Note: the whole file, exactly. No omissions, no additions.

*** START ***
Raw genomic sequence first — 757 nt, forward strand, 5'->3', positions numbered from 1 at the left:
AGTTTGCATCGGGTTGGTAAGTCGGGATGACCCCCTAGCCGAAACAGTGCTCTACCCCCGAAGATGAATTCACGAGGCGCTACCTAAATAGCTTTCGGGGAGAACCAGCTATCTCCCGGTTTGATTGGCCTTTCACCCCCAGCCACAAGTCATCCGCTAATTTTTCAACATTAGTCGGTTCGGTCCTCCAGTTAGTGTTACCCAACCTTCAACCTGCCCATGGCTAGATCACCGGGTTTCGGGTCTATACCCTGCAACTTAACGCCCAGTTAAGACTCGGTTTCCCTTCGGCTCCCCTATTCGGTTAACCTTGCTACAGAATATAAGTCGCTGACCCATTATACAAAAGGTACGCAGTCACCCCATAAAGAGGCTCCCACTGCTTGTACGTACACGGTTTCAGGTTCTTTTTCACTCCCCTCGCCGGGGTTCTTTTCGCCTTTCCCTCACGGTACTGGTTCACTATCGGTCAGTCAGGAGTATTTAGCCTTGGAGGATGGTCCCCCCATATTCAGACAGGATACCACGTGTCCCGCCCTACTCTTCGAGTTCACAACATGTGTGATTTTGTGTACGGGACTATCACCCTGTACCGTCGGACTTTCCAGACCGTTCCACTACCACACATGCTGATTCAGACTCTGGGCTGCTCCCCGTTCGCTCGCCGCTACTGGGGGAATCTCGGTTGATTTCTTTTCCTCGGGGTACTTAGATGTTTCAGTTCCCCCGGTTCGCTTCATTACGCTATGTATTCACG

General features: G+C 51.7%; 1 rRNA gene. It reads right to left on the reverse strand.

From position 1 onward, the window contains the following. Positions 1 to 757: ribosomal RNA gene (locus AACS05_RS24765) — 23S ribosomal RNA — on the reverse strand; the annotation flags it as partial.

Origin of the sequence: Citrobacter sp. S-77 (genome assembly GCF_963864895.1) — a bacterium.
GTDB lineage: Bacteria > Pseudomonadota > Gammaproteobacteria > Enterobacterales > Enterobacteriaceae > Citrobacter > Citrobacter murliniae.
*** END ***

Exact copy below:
Raw genomic sequence first — 757 nt, forward strand, 5'->3', positions numbered from 1 at the left:
AGTTTGCATCGGGTTGGTAAGTCGGGATGACCCCCTAGCCGAAACAGTGCTCTACCCCCGAAGATGAATTCACGAGGCGCTACCTAAATAGCTTTCGGGGAGAACCAGCTATCTCCCGGTTTGATTGGCCTTTCACCCCCAGCCACAAGTCATCCGCTAATTTTTCAACATTAGTCGGTTCGGTCCTCCAGTTAGTGTTACCCAACCTTCAACCTGCCCATGGCTAGATCACCGGGTTTCGGGTCTATACCCTGCAACTTAACGCCCAGTTAAGACTCGGTTTCCCTTCGGCTCCCCTATTCGGTTAACCTTGCTACAGAATATAAGTCGCTGACCCATTATACAAAAGGTACGCAGTCACCCCATAAAGAGGCTCCCACTGCTTGTACGTACACGGTTTCAGGTTCTTTTTCACTCCCCTCGCCGGGGTTCTTTTCGCCTTTCCCTCACGGTACTGGTTCACTATCGGTCAGTCAGGAGTATTTAGCCTTGGAGGATGGTCCCCCCATATTCAGACAGGATACCACGTGTCCCGCCCTACTCTTCGAGTTCACAACATGTGTGATTTTGTGTACGGGACTATCACCCTGTACCGTCGGACTTTCCAGACCGTTCCACTACCACACATGCTGATTCAGACTCTGGGCTGCTCCCCGTTCGCTCGCCGCTACTGGGGGAATCTCGGTTGATTTCTTTTCCTCGGGGTACTTAGATGTTTCAGTTCCCCCGGTTCGCTTCATTACGCTATGTATTCACG

General features: G+C 51.7%; 1 rRNA gene. It reads right to left on the reverse strand.

From position 1 onward, the window contains the following. Positions 1 to 757: ribosomal RNA gene (locus AACS05_RS24765) — 23S ribosomal RNA — on the reverse strand; the annotation flags it as partial.

Origin of the sequence: Citrobacter sp. S-77 (genome assembly GCF_963864895.1) — a bacterium.
GTDB lineage: Bacteria > Pseudomonadota > Gammaproteobacteria > Enterobacterales > Enterobacteriaceae > Citrobacter > Citrobacter murliniae.